Lattin Farms in Fallon, Nevada, is the main farm for the CSA (community supported agriculture) subscription that I do every week from spring through autumn. About this time every year, they do a fall festival with kid activities, pumpkin patch and corn maze. The highlight of the festival is The Pumpkin Tower.
If I haven’t already bragged about all of the cool stuff where I live enough, here’s another one for you. There is an amazing alfalfa farm down the road where there are tons of mule deer almost every day. Apparently, the farmer isn’t really into worrying about how much alfalfa he gets because the deer are busy eating it. I think they run a bed and breakfast on the farm so I’m sure sitting on the porch and watching a couple hundred (yes, hundred) deer wander by every day doesn’t hurt business.
This is what my husband sees every day on his way to work. I head the other direction but it is only about three miles from our house so I can take the long way every once in a while to enjoy the view, too. I’m feeling pretty lucky about that.
I guess I need to remember that the next time I’m all grumpy about the world. I have it pretty good.
I finally shot a bald eagle! OK, wait. To clarify, I have been trying to get a photograph of an american bald eagle for years. And, technically, I have about a dozen or so crappy, out of focus and from too far away to count as a real picture shots of bald eagles. Even when I went to Alaska, I did not get a decent picture of this beloved bird.
Where did I shoot this one? Nevada. Ya, go figure. Apparently, we have quite a few, though. They like the kokanee salmon that spawn from Lake Tahoe through Thomas Creek. They like to feast in the fields in the spring after the cows and sheep give birth. They even like muddy, almost dry Washoe Lake State Park. Have I ever seen a bald eagle during any of the photo trips that I have done over the past ten years? Nope. I saw one once while playing golf. No camera, of course.
Today was my lucky day. And, by luck, I mean I have been stalking this huge bald bird for weeks and missing it. My husband, who doesn’t really take a lot of photos, sees the bird every day. He calls me from the truck on his way to work to tell me all about it. So, after many misses, I decided to leave for work a few minutes early and go the long way around the lake to get to my office. Nope, not Lake Tahoe but Washoe Lake, Nevada.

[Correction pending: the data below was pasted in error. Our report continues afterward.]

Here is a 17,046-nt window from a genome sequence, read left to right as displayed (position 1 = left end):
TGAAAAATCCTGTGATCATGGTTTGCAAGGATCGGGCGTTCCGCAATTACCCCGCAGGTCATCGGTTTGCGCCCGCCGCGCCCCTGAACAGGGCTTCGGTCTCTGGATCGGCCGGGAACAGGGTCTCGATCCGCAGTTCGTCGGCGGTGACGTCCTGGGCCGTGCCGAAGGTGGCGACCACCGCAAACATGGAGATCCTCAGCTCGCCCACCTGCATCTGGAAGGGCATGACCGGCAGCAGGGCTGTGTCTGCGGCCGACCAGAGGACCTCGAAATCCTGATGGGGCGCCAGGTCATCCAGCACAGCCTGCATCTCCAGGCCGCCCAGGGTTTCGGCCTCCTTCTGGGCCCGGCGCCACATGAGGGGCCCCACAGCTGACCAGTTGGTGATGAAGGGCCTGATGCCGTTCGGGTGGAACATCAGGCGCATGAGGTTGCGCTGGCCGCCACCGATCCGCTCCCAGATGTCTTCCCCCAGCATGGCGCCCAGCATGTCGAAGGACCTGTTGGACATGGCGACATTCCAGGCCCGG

The weather has shifted and it was pretty cold this morning. The fog curled around the south end of the lake, even though the water in the lake is very low. It’s nearly dry, actually. The lighting was horrible and the fog kept coming in and covering me in grey. But, he was there. My bald eagle.
And, I got him.
I had to drive around and sneak up on him, trampling through the dirt and sagebrush in my work khakis. But, I got him. Oh, ya. I was totally late for work, too.
In 1997, I fell in love with the Nikon FM2. It had been a friend of mine for a while, but I didn’t really love it until I got to know it better. I took it with me on a month long art project where I watched a Buddhist monk build a sand mandala.
This is Losang Samten and he spent every day for a month finely choosing grains of sand to place in perfect order fora Wheel of Life mandala at the Nevada Museum of Art in Reno, Nevada. It was a special delight to simply sit and watch this master at work. So, I came back every day or two to get a new photo and watch. It was a metaphor for learning how to use a fully manual film camera. The FM2 is a master of Nikon’s building and is both complicated and simple at the same time. Using film is much more deliberate than the digital cameras we use now. You have to focus more clearly, understanding the light and shutter speed. Of course, you could burn through enough film to get that “one” shot. But, it is much more rewarding to patiently wait for the right moment and get that image.
I was just learning so these photos are not perfect. I do enjoy them just the same and hope you do, too.